How are you feeling? Are you one of the 50% of employees affected by stress at work? According to the European Agency for Safety and Health at Work (EU-OSHA), almost half of all employees feel that stress is common in their work, and these figures have increased since the crisis (1).
EU-OSHA defines work-related stress as "an imbalance between a person's perception of the constraints of their environment and the resources available to respond to them". In other words, what causes stress is not so much the context but the perception that one is powerless to cope.
For example, an employee may have a huge amount of work and not feel stressed, while his colleague will feel discouraged or even devastated by the same situation. If this is only temporary, the employee can regain their level of well-being. But if the situation persists, this continuous stress can tire them out and lead to exhaustion, a strong lack of motivation and irritability. In the long run, the company will be affected by absenteeism, reduced productivity and the repercussions on the general climate.
In addition to overload, there are other factors that can cause stress to employees. The consequences, both physical and psychological, impact not only the individual but also the company and its environment. Here is a review of the 11 factors considered stressful by employees. Do any of them ring a bell?
1- Workload: Need to work in a hurry? Feeling overwhelmed by events? Difficulty in decompressing? The stress induced by an overload leads to fears of not being able to manage all one's tasks in the time allotted. The person is unable to foresee the moment when he or she will be able to regain control of the overload. Regardless of organisational skills, the amount of work may be too much for one person. Forced to maintain a high pace, or even to have work spill over into their private life, the person may also feel frustrated that they cannot produce quality work.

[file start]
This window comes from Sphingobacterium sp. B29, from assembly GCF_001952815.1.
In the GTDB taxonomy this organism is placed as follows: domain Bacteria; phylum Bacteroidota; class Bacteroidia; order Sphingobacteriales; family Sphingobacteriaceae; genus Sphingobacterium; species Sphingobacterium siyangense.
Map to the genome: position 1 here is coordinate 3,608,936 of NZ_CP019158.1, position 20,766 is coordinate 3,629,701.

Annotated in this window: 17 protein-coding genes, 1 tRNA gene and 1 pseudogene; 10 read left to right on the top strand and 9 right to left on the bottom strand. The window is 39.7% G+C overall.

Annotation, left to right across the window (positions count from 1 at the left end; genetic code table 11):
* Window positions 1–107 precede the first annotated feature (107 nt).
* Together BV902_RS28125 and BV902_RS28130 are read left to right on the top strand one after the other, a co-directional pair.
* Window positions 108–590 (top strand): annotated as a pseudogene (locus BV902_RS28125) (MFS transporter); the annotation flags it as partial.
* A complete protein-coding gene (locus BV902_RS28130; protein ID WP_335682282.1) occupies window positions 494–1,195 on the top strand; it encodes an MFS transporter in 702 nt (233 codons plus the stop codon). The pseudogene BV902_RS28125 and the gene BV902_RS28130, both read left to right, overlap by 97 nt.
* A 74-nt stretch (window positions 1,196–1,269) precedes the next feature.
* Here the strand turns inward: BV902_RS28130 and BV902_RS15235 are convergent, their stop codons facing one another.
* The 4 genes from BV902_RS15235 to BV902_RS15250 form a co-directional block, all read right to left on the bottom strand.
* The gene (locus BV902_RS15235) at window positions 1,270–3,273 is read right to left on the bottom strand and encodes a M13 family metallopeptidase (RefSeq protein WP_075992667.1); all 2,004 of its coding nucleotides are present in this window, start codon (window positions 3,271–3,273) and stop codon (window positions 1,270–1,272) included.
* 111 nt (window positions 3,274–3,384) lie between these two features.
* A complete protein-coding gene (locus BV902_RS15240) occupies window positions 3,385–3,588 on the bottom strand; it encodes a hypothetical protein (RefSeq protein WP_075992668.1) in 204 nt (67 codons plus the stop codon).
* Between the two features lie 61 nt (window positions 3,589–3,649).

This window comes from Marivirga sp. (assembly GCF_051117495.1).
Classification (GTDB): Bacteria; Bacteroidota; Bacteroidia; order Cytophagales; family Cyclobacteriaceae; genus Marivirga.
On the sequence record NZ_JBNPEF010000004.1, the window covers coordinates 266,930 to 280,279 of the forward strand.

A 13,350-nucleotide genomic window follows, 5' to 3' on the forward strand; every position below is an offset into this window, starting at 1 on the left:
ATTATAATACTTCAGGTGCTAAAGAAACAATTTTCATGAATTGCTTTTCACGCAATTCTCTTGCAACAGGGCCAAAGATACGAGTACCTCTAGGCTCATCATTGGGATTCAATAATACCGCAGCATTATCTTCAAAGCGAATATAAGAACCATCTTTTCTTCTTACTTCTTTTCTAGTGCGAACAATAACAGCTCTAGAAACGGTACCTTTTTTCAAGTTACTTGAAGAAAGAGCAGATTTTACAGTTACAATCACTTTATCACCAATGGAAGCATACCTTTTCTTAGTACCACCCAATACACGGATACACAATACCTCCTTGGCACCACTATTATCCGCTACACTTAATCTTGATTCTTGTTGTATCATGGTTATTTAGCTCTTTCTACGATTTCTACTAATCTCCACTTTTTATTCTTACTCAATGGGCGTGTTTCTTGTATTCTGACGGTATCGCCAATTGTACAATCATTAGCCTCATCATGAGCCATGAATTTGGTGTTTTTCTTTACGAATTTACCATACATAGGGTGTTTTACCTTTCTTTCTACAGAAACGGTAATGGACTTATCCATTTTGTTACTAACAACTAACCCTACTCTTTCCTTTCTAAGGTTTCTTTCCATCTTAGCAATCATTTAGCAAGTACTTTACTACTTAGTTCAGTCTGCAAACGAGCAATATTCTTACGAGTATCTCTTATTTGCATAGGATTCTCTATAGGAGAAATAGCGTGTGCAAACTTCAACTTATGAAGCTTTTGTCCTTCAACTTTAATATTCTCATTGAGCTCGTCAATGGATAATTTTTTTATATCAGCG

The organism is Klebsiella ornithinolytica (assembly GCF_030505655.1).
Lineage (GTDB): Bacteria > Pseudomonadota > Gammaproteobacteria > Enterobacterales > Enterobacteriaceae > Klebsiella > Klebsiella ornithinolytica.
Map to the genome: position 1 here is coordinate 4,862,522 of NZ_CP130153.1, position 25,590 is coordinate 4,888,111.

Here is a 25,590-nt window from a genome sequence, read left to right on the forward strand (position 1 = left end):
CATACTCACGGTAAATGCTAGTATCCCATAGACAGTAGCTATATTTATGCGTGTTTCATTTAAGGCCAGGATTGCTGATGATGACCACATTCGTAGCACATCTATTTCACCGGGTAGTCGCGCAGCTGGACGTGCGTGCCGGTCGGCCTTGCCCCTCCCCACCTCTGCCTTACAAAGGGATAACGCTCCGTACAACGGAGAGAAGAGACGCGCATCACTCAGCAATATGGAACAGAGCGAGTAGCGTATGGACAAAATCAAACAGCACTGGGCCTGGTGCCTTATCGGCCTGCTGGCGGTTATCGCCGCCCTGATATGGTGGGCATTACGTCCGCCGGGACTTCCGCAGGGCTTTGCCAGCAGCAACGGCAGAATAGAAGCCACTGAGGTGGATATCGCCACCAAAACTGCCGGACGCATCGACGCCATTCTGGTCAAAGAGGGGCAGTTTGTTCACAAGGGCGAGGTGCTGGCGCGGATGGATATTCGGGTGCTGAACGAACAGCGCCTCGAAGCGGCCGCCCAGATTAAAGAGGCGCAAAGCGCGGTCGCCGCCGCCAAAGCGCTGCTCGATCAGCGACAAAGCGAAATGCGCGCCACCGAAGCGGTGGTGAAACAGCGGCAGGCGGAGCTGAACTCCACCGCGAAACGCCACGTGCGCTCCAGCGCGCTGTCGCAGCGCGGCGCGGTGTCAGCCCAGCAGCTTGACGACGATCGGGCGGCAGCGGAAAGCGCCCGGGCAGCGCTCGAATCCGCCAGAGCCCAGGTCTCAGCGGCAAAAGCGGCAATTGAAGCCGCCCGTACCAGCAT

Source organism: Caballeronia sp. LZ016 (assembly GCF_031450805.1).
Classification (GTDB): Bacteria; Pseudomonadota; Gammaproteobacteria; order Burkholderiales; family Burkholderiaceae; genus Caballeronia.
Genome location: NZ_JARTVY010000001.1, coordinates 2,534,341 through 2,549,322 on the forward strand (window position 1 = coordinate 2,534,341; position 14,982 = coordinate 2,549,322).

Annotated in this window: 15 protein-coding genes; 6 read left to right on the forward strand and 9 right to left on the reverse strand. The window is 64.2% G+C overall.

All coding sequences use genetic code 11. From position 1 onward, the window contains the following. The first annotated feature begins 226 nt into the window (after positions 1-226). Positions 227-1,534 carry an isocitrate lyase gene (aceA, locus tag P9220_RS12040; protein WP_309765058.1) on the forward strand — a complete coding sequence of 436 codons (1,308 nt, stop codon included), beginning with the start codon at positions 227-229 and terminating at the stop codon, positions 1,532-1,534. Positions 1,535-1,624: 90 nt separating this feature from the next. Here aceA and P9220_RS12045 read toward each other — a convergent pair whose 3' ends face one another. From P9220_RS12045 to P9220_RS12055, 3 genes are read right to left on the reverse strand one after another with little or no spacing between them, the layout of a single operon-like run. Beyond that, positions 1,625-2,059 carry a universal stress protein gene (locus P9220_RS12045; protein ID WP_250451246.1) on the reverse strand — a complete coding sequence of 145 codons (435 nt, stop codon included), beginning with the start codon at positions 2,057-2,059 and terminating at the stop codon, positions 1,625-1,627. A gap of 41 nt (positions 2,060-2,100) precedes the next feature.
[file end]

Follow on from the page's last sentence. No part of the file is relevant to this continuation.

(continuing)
2- Lack of stimulation: Too much monotony in the work? Ordinary or uninteresting tasks? ... While some people may be stressed by an overload of work, others, on the other hand, experience weariness when faced with tasks that are not very stimulating, sometimes repetitive, or that make little or no use of their skills. This situation is stressful in view of this feeling of uselessness, which can lead to a loss of meaning in one's work. This situation can be amplified by the feeling of not being able to learn through one's work or of having reached a plateau in a position with no real future.